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Saudi Growth to Hit 3.5% in 2010: Central Bank | ASHARQ AL-AWSAT English Archive 2005 -2017
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RIYADH (AFP) – Saudi economic growth in 2010 could hit 3.5 percent on the back of heavy government investment spending, the country’s central bank governor said on Sunday.

Mohammed al-Jasser, governor of the Saudi Arabian Monetary Authority (SAMA), said growth would surge for the oil export giant after a sparse increase of 0.6 percent in 2009.

The estimate was cautious compared to private sector projections — in a report on Saturday, Al-Rajhi Capital forecast 2010 growth at 3.9 percent.

Government spending, mainly a 400-billion US dollar surge in investment into infrastructure, schools and the military over 2009-2013, is driving the economy of the world’s leading oil supplier, according to economists.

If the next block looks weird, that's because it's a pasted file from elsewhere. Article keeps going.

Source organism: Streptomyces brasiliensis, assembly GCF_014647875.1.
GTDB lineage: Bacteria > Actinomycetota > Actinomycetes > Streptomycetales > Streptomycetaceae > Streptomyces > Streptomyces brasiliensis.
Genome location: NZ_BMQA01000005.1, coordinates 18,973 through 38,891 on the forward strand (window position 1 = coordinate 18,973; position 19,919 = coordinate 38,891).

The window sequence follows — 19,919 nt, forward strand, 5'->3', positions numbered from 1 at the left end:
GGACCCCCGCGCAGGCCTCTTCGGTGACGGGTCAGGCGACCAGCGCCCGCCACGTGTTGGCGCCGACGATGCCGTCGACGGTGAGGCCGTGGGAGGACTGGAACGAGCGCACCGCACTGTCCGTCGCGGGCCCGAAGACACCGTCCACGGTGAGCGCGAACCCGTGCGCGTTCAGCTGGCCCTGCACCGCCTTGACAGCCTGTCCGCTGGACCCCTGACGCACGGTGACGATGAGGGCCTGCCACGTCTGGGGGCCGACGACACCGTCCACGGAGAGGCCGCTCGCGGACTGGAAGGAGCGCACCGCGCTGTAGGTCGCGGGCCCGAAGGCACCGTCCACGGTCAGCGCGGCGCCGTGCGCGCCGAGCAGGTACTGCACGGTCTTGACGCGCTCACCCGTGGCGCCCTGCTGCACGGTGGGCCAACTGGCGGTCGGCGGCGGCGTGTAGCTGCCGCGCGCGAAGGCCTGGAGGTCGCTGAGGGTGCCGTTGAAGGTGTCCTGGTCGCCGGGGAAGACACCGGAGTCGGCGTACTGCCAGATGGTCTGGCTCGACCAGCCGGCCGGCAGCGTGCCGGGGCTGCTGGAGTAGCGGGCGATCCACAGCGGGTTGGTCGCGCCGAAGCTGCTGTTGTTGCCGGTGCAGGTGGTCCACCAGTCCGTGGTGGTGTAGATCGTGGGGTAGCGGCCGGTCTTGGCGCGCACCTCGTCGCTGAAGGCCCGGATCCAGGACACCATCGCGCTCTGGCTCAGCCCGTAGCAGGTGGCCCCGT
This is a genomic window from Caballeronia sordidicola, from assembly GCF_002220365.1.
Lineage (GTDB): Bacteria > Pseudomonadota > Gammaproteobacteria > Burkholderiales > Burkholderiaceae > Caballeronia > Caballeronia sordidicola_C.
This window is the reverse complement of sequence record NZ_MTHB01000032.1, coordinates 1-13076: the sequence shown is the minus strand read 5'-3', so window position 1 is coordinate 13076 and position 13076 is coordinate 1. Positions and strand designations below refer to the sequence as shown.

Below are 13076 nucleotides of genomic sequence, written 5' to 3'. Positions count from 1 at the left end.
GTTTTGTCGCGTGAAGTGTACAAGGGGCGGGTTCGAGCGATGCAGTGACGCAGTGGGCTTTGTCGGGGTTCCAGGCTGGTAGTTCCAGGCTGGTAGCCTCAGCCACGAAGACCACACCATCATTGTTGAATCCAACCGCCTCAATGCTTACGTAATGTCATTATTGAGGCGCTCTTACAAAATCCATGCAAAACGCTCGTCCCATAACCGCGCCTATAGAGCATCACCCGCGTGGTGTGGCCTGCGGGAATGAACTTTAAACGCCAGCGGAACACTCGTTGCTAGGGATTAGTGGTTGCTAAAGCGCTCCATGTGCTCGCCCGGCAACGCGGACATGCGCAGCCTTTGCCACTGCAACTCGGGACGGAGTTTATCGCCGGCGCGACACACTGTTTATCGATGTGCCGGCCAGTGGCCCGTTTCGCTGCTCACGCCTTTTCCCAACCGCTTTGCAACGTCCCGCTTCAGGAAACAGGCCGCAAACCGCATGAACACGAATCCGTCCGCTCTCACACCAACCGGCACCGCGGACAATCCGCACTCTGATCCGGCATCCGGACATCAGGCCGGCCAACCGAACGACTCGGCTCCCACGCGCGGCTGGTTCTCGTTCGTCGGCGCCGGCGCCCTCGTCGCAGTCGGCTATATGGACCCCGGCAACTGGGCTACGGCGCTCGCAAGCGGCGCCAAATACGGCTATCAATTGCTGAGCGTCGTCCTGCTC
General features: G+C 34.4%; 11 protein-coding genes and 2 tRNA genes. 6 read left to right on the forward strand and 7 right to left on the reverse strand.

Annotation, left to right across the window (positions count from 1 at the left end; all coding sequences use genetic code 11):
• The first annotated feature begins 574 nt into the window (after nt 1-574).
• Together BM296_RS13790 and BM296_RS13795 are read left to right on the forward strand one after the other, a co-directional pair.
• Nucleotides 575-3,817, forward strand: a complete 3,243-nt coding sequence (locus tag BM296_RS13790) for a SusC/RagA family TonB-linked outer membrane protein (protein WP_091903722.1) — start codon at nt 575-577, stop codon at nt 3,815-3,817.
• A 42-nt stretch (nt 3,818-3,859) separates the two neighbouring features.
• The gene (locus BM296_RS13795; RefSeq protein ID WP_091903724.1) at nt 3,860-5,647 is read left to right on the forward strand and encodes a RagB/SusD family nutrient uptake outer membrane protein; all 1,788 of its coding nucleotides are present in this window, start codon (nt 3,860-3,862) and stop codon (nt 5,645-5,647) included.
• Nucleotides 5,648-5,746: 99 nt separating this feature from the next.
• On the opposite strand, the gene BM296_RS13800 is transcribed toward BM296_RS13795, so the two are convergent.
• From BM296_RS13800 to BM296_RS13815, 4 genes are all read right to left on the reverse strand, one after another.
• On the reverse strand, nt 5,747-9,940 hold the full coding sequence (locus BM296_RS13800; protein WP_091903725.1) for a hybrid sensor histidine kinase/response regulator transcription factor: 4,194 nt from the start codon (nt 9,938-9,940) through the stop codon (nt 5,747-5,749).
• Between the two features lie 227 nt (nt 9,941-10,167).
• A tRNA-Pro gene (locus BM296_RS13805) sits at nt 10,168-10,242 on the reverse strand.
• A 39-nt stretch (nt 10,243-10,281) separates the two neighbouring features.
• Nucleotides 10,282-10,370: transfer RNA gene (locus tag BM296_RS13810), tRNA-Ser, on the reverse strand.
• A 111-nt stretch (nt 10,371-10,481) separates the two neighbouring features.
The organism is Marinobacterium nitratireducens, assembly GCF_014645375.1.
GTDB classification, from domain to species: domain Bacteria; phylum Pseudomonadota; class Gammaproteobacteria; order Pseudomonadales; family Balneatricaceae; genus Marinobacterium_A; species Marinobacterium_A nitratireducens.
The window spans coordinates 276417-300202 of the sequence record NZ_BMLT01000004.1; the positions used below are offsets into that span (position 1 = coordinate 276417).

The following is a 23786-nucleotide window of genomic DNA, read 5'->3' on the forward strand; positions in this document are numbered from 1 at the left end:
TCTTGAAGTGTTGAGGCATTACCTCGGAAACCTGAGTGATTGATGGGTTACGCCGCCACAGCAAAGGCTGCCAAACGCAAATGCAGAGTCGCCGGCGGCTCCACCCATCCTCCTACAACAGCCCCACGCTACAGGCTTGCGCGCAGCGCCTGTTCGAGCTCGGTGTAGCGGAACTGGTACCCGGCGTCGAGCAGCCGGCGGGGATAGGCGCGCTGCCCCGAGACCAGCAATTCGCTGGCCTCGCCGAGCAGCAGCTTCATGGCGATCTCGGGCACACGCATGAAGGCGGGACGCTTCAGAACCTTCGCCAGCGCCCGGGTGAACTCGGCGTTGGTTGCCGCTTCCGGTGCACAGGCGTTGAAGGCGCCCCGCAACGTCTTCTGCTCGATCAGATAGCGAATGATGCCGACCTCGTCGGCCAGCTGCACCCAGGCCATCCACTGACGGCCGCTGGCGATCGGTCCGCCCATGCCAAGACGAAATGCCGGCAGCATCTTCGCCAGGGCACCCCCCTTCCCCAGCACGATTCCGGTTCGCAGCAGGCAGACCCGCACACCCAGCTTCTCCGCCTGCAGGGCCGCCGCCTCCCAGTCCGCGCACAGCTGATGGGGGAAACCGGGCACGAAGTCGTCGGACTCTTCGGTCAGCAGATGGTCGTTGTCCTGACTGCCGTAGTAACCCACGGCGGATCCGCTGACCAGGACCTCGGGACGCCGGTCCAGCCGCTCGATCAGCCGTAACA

Jasser also downplayed the threat of inflation, which surged to 6.1 percent year-on-year in August and sparked a chorus of complaints from consumers, especially over higher food prices.

“I think also it is premature to make conclusions this early on the trajectory of inflation,” Jasser said at a news conference.

He said “seasonality” — a reference to the big spending on food that takes place during the holy month of Ramadan, which ended on September 9 — was a component in the jump in prices.

He also said the sharp rise worldwide in key food commodity prices such as wheat had been an important cause in the surge of prices.

Nevertheless, he said, SAMA and other government departments have been “very active” in coordinating over fiscal policy to keep a rein on inflation.

Al-Rajhi forecast inflation falling off to a 5.5 percent annual rate by the end of the year.